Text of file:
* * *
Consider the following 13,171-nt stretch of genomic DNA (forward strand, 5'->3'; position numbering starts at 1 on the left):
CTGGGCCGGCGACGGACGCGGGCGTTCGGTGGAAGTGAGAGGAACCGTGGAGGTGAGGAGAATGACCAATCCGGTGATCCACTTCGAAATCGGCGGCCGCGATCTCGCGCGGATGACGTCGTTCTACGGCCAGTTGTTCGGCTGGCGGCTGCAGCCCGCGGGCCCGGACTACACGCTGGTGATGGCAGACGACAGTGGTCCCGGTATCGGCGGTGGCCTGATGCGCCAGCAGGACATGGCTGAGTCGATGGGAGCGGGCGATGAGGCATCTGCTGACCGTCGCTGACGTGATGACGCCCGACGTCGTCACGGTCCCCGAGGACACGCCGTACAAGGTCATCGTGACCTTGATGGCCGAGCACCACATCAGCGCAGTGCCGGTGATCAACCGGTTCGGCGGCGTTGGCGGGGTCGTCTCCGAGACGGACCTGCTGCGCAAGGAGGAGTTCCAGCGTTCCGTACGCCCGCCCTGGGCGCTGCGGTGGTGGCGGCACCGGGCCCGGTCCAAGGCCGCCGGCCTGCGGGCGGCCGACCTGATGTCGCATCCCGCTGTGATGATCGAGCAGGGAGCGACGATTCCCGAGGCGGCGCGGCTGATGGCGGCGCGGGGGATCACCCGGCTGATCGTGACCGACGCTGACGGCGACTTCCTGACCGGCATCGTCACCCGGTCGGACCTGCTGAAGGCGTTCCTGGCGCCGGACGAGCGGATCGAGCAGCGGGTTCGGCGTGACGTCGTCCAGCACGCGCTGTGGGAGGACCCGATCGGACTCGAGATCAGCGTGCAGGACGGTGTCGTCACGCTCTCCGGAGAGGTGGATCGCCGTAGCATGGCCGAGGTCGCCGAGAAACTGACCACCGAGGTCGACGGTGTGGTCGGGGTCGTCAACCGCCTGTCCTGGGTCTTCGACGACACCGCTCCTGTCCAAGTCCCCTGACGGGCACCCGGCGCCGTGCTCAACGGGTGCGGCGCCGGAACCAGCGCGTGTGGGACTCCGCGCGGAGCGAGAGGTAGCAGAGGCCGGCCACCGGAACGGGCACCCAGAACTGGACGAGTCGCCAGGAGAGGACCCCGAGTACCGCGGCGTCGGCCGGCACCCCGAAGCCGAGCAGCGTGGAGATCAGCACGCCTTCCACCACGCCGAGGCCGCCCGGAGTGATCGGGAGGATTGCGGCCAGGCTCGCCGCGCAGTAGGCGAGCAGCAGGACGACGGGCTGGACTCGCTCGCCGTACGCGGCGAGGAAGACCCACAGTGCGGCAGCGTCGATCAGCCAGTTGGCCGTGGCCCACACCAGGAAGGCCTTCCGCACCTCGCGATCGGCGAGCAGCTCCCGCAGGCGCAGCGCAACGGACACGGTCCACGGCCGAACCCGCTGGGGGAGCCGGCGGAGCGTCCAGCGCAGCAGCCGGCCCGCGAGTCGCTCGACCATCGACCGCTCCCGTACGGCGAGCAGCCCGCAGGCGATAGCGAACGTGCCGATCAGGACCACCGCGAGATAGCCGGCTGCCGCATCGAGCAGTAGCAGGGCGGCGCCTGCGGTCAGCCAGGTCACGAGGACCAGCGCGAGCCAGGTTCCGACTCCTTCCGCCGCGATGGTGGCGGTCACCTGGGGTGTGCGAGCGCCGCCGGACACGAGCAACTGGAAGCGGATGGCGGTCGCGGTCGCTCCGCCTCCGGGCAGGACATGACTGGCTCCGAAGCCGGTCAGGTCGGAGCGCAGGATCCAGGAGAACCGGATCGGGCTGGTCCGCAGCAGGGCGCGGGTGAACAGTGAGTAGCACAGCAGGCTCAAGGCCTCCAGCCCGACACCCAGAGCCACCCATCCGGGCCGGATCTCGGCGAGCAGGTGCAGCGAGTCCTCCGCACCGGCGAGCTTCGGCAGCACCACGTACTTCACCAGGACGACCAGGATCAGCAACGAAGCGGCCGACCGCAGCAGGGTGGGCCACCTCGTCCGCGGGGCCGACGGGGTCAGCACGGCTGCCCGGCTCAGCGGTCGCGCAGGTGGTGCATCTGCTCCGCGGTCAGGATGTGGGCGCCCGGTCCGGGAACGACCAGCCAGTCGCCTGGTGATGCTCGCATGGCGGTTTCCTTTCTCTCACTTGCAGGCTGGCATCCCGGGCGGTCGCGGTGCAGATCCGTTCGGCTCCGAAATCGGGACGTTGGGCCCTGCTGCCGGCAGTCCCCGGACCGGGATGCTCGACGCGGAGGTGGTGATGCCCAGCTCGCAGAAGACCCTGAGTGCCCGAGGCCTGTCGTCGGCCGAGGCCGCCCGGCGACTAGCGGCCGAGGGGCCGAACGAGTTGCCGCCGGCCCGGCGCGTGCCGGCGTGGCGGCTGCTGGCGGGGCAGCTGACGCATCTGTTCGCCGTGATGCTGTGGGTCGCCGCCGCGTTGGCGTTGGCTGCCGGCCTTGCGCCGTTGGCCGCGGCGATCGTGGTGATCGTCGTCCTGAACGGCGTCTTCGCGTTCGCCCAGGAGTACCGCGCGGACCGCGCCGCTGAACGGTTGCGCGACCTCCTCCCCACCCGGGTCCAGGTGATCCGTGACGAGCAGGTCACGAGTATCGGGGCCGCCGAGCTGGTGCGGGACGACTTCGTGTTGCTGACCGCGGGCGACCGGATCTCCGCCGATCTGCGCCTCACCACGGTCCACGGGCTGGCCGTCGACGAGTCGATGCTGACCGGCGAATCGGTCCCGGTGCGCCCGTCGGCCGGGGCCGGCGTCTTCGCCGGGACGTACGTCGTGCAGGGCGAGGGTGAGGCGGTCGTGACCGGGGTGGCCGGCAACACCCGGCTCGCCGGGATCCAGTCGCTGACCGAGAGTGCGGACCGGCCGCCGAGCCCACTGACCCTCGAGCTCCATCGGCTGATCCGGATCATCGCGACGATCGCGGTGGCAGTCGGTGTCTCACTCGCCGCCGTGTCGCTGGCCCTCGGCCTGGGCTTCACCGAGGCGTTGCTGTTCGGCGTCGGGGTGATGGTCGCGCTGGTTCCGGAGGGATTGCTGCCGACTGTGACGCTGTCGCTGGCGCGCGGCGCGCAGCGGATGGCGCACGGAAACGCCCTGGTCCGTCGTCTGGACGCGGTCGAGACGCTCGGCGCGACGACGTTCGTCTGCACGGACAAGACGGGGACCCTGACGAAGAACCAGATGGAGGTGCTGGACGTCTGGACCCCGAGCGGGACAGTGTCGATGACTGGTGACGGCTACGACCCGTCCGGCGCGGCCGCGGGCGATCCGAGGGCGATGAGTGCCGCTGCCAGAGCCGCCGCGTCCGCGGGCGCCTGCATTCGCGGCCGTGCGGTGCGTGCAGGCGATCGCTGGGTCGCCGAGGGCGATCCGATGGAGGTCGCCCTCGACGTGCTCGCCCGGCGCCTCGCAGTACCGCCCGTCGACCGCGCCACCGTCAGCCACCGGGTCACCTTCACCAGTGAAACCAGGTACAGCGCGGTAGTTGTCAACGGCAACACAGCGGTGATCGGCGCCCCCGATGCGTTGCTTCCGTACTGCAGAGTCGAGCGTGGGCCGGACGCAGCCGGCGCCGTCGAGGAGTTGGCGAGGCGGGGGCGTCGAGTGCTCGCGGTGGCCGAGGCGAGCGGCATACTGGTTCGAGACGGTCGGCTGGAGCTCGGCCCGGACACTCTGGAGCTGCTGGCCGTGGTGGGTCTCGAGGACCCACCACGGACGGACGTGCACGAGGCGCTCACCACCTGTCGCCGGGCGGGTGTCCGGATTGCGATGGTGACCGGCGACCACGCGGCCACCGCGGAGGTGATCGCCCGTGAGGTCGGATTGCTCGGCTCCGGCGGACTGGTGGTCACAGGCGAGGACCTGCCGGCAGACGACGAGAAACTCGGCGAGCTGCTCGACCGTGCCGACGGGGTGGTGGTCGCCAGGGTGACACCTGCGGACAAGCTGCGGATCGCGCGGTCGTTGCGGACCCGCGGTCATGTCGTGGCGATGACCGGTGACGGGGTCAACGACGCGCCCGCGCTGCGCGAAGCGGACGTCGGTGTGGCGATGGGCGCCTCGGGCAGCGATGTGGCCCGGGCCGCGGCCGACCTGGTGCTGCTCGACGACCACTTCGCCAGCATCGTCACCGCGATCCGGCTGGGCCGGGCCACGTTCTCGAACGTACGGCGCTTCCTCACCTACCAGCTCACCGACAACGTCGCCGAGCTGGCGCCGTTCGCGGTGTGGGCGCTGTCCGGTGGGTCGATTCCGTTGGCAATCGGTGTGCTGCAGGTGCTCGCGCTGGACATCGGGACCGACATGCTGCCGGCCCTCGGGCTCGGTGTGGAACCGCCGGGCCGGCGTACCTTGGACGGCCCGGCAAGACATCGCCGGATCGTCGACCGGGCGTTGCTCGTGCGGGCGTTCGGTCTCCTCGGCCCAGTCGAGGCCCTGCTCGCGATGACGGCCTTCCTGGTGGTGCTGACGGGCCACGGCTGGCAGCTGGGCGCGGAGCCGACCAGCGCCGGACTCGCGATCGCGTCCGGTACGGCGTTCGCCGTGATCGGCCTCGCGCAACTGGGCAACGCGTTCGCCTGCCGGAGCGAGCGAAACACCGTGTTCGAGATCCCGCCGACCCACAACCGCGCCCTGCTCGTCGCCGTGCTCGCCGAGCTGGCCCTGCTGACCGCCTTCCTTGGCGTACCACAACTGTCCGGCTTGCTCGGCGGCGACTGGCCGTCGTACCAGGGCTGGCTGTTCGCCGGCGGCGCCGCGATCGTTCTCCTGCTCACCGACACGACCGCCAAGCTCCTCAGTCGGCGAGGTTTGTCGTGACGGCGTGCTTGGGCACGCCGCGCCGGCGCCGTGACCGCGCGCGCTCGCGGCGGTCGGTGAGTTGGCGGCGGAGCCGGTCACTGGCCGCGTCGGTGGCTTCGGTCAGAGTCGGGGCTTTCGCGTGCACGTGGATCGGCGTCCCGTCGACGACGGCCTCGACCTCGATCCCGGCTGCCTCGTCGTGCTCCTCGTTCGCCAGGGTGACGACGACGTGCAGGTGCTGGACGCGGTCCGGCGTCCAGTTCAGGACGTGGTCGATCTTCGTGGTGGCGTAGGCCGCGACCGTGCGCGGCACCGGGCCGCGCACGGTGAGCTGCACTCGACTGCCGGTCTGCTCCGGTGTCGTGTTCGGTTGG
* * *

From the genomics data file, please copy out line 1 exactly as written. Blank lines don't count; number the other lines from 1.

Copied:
Consider the following 13,171-nt stretch of genomic DNA (forward strand, 5'->3'; position numbering starts at 1 on the left):